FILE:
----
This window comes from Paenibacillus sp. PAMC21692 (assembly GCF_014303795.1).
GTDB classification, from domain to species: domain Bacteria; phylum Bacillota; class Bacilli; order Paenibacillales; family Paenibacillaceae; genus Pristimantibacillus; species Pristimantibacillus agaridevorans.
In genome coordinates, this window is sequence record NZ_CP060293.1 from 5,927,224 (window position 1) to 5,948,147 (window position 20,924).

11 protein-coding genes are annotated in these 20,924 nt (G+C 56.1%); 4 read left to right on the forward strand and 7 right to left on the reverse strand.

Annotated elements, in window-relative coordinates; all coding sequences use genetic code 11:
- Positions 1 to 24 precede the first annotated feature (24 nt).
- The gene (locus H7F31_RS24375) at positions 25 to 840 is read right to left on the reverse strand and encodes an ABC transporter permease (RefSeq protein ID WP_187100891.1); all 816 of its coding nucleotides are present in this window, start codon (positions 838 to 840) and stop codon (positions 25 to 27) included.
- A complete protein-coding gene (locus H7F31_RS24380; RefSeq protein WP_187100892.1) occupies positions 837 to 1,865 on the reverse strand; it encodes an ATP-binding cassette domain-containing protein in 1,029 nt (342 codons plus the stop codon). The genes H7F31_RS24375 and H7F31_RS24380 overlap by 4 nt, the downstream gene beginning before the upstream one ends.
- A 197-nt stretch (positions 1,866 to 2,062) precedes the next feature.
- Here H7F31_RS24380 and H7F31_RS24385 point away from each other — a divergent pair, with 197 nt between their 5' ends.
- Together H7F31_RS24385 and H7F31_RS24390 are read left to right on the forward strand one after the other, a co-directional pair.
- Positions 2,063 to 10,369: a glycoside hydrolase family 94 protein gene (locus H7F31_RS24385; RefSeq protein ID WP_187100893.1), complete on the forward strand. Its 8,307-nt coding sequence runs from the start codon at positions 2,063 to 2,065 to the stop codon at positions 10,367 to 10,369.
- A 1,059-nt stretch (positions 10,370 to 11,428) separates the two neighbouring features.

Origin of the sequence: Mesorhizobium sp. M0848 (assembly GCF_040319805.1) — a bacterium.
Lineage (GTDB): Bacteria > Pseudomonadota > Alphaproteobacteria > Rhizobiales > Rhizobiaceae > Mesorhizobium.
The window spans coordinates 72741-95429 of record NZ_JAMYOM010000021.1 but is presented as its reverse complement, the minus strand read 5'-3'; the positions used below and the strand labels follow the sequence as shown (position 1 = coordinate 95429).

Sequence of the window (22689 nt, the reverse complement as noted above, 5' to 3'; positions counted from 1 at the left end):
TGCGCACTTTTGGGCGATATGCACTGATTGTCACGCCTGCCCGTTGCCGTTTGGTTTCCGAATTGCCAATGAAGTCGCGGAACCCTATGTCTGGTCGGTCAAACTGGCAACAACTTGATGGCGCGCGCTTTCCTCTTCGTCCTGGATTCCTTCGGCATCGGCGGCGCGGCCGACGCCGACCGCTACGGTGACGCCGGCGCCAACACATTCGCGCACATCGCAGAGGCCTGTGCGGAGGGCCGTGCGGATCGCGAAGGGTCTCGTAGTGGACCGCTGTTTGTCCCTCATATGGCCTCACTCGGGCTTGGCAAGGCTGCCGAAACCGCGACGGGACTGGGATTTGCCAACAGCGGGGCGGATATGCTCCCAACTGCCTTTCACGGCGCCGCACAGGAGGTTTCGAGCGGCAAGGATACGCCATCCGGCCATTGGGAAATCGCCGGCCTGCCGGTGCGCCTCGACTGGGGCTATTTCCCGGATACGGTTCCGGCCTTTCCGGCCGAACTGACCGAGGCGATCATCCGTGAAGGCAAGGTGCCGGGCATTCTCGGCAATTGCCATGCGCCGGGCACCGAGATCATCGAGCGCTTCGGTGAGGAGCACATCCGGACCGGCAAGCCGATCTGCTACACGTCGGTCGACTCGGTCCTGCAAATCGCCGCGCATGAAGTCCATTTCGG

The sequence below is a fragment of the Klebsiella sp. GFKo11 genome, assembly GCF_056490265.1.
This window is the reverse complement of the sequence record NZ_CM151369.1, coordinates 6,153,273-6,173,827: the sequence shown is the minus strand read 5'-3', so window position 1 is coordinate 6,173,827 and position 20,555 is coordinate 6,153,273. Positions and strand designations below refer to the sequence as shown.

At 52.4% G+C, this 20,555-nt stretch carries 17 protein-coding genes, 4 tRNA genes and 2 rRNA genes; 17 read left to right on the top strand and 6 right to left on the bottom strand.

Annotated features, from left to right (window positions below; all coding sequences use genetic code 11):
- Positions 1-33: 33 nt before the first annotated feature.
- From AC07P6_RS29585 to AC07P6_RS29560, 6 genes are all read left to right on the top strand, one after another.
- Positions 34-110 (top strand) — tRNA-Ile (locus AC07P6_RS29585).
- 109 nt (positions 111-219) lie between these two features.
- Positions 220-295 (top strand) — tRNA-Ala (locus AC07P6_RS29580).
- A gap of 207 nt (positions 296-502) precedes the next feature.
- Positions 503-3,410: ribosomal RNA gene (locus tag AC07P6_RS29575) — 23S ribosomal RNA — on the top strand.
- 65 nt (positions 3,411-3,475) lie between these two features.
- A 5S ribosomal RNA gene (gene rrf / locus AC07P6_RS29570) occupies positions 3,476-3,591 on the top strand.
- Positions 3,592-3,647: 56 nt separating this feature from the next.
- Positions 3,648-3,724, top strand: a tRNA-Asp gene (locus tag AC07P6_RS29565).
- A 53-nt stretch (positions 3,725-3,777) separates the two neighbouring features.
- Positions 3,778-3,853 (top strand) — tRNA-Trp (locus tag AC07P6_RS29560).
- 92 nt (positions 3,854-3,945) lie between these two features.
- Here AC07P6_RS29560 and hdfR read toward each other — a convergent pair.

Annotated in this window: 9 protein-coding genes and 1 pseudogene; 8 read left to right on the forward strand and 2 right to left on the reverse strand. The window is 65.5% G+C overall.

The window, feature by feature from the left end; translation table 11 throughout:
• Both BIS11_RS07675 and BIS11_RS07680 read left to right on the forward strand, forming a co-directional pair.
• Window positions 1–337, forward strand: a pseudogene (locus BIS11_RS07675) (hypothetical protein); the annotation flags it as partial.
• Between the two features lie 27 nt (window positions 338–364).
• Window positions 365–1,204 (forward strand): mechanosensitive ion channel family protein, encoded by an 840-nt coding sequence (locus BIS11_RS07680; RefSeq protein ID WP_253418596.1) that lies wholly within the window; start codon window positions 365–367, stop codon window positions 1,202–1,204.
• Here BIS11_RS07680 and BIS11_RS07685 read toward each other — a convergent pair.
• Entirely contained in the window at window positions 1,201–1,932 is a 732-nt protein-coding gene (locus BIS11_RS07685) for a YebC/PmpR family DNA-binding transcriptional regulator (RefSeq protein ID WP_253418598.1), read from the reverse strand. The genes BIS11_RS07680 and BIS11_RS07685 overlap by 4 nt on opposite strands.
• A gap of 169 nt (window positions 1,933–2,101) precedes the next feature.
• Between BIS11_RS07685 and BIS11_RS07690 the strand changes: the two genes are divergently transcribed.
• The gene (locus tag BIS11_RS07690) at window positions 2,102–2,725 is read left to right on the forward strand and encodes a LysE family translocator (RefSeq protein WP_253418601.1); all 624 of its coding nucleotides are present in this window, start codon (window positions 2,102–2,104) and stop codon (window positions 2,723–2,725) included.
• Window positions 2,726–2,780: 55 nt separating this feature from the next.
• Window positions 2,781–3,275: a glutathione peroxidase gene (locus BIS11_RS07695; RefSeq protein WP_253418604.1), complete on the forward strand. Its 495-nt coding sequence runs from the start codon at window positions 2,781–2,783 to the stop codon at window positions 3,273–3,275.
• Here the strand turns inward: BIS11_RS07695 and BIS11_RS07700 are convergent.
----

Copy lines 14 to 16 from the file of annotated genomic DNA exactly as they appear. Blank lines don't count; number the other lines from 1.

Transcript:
Origin of the sequence: Mesorhizobium sp. M0848 (assembly GCF_040319805.1) — a bacterium.
Lineage (GTDB): Bacteria > Pseudomonadota > Alphaproteobacteria > Rhizobiales > Rhizobiaceae > Mesorhizobium.
The window spans coordinates 72741-95429 of record NZ_JAMYOM010000021.1 but is presented as its reverse complement, the minus strand read 5'-3'; the positions used below and the strand labels follow the sequence as shown (position 1 = coordinate 95429).